Unfortunately, they don’t turn, and there is no way to animate the default triangle either. One idea might be to target the :focus state and swap backgrounds:

See the Pen Custom Markers on Details/Summary by Geoff Graham (@geoffgraham) on CodePen.

But that seems to be limited to WebKit and Blink and, even then, the arrow will return once the item is out of focus even if the item is still expanded.


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How to Animate the Details Element Using WAAPI

Animating accordions in JavaScript has been one of the most asked animations on websites. Fun fact: jQuery’s slideDown() function was already available in the first version in 2011.

In this article, we will see how you can animate the native <details> element using the Web Animations API.

HTML setup

First, let’s see how we are gonna structure the markup needed for this animation.

The <details> element needs a <summary> element. The summary is the content visible when the accordion is closed.
All the other elements within the <details> are part of the inner content of the accordion. To make it easier for us to animate that content, we are wrapping it inside a <div>.

<details>   <summary>Summary of the accordion</summary>   <div class="content">     <p>       Lorem, ipsum dolor sit amet consectetur adipisicing elit.       Modi unde, ex rem voluptates autem aliquid veniam quis temporibus repudiandae illo, nostrum, pariatur quae!       At animi modi dignissimos corrupti placeat voluptatum!     </p>   </div> </details>

Accordion class

To make our code more reusable, we should make an Accordion class. By doing this we can call new Accordion() on every <details> element on the page.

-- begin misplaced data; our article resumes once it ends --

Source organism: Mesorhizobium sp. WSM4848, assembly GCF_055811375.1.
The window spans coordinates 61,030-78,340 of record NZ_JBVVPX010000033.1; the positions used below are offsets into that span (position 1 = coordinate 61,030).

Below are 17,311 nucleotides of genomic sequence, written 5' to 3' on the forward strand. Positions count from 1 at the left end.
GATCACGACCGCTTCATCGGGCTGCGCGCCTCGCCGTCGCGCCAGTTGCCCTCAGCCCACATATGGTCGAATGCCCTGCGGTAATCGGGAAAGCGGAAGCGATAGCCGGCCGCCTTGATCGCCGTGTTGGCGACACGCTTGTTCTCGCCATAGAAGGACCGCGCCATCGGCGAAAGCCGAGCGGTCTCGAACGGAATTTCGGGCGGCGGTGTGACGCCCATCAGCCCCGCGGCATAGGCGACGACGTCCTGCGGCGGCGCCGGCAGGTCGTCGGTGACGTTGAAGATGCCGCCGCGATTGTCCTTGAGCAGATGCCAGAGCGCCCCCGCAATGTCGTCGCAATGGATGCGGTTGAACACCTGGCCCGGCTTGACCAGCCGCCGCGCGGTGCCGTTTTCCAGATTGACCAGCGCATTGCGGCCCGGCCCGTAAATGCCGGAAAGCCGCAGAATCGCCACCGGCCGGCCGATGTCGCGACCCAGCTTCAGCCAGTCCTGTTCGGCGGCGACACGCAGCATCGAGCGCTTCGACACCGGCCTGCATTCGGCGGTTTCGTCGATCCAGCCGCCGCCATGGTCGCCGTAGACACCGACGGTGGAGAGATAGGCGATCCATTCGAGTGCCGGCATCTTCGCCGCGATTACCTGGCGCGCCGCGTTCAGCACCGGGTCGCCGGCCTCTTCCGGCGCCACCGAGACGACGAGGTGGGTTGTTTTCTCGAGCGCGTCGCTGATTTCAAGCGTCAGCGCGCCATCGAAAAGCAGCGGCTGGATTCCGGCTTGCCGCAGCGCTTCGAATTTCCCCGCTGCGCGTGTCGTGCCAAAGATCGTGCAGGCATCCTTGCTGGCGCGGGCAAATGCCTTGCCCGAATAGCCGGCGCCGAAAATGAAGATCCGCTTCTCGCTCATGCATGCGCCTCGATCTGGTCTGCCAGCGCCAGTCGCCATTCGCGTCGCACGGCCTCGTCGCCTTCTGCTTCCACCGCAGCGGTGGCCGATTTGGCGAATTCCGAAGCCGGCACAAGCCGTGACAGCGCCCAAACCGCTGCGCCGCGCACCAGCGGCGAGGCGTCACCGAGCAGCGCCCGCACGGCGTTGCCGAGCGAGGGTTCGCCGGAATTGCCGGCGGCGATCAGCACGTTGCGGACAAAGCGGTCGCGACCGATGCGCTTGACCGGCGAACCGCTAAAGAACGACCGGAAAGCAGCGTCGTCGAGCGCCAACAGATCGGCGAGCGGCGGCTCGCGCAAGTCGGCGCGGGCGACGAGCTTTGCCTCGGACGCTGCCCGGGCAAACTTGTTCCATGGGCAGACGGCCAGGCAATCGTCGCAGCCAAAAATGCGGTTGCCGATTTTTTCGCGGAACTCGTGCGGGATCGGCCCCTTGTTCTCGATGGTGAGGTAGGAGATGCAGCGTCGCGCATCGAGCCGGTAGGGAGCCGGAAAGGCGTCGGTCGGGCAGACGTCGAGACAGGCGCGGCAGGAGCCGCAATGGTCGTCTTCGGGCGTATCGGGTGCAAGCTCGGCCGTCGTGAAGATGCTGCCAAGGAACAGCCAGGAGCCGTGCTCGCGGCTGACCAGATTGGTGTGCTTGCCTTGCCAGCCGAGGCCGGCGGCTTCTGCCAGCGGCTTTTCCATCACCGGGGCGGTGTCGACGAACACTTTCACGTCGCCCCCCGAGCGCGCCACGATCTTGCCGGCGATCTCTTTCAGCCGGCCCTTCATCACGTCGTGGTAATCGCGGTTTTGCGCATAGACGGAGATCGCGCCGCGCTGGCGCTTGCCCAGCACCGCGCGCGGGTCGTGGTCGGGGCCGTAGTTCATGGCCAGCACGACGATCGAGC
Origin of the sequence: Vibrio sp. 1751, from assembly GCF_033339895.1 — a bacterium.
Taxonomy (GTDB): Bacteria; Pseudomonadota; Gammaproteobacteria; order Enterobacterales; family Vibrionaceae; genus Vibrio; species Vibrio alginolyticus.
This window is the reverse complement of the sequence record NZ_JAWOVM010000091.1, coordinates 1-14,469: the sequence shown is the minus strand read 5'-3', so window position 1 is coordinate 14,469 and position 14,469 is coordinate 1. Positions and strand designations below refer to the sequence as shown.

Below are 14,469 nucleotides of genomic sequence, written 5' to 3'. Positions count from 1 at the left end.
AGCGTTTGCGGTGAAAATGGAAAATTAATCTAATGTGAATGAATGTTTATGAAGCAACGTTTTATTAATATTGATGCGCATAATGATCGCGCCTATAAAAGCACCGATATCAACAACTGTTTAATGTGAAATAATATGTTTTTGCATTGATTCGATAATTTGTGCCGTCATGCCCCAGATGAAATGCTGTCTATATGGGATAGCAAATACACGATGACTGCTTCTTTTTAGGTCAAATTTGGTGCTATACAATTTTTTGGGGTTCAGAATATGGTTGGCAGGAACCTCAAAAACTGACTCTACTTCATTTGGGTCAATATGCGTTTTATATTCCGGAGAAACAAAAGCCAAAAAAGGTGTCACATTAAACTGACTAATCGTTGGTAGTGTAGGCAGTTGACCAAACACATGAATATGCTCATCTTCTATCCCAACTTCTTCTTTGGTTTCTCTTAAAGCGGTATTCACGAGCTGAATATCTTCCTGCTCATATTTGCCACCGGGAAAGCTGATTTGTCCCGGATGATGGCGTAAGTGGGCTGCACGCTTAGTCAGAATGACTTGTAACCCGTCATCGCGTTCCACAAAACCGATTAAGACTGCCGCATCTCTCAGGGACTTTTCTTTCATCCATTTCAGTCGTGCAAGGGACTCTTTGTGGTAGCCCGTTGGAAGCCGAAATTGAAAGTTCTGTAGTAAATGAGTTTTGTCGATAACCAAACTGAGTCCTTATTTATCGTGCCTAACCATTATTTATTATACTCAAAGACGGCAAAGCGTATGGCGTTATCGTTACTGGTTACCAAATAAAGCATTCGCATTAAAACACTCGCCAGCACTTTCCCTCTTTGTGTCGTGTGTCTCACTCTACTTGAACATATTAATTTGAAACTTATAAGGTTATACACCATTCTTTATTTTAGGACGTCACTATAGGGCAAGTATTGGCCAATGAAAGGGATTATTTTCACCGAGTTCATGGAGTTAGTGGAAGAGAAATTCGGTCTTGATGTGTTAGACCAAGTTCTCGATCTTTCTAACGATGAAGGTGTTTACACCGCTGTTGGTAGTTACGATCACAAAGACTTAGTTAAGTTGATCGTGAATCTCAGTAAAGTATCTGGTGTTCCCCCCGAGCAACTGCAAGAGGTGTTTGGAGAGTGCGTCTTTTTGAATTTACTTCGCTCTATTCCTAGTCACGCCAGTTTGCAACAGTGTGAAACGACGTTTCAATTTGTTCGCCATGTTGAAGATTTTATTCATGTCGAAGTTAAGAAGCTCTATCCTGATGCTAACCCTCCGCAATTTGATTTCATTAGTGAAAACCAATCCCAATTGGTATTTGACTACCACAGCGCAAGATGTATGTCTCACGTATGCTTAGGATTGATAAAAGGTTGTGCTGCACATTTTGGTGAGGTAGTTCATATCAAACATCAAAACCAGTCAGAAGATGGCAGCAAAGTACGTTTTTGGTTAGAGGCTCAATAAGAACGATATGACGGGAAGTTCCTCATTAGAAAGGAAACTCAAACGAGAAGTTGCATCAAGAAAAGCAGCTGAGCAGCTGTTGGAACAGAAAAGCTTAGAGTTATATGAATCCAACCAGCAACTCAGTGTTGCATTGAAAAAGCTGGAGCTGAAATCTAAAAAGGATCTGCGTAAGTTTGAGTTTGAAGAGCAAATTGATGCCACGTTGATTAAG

class Accordion {   // The default constructor for each accordion   constructor() {}    // Function called when user clicks on the summary   onClick() {}    // Function called to close the content with an animation   shrink() {}    // Function called to open the element after click   open() {}    // Function called to expand the content with an animation   expand() {}    // Callback when the shrink or expand animations are done   onAnimationFinish() {} }

Constructor()

The constructor is the place we save all the data needed per accordion.

constructor(el) {   // Store the <details> element   this.el = el;   // Store the <summary> element   this.summary = el.querySelector('summary');   // Store the <div class="content"> element   this.content = el.querySelector('.content');    // Store the animation object (so we can cancel it, if needed)   this.animation = null;   // Store if the element is closing   this.isClosing = false;   // Store if the element is expanding   this.isExpanding = false;   // Detect user clicks on the summary element   this.summary.addEventListener('click', (e) => this.onClick(e)); }

onClick()

In the onClick() function, you’ll notice we are checking if the element is being animated (closing or expanding). We need to do that in case users click on the accordion while it’s being animated. In case of fast clicks, we don’t want the accordion to jump from being fully open to fully closed.

The <details> element has an attribute, [open], applied to it by the browser when we open the element. We can get the value of that attribute by checking the open property of our element using this.el.open.